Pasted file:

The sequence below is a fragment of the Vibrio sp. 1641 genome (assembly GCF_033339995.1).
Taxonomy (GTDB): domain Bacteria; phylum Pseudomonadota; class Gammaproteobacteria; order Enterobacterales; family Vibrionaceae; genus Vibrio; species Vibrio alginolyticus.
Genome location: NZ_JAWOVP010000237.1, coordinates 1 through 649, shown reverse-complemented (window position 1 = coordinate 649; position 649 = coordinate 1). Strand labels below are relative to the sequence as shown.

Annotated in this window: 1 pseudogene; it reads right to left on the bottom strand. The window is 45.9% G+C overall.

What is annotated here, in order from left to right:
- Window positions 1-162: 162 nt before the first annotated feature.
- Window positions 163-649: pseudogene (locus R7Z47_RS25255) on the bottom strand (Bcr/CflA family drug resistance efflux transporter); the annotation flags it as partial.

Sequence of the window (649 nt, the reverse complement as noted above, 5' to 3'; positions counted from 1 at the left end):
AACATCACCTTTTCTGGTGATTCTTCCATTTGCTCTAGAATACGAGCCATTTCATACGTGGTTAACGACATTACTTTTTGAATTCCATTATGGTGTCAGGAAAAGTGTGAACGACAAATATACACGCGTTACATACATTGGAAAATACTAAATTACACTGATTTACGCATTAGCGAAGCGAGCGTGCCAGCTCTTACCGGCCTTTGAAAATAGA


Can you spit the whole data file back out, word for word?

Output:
The sequence below is a fragment of the Vibrio sp. 1641 genome (assembly GCF_033339995.1).
Taxonomy (GTDB): domain Bacteria; phylum Pseudomonadota; class Gammaproteobacteria; order Enterobacterales; family Vibrionaceae; genus Vibrio; species Vibrio alginolyticus.
Genome location: NZ_JAWOVP010000237.1, coordinates 1 through 649, shown reverse-complemented (window position 1 = coordinate 649; position 649 = coordinate 1). Strand labels below are relative to the sequence as shown.

Annotated in this window: 1 pseudogene; it reads right to left on the bottom strand. The window is 45.9% G+C overall.

What is annotated here, in order from left to right:
- Window positions 1-162: 162 nt before the first annotated feature.
- Window positions 163-649: pseudogene (locus R7Z47_RS25255) on the bottom strand (Bcr/CflA family drug resistance efflux transporter); the annotation flags it as partial.

Sequence of the window (649 nt, the reverse complement as noted above, 5' to 3'; positions counted from 1 at the left end):
AACATCACCTTTTCTGGTGATTCTTCCATTTGCTCTAGAATACGAGCCATTTCATACGTGGTTAACGACATTACTTTTTGAATTCCATTATGGTGTCAGGAAAAGTGTGAACGACAAATATACACGCGTTACATACATTGGAAAATACTAAATTACACTGATTTACGCATTAGCGAAGCGAGCGTGCCAGCTCTTACCGGCCTTTGAAAATAGA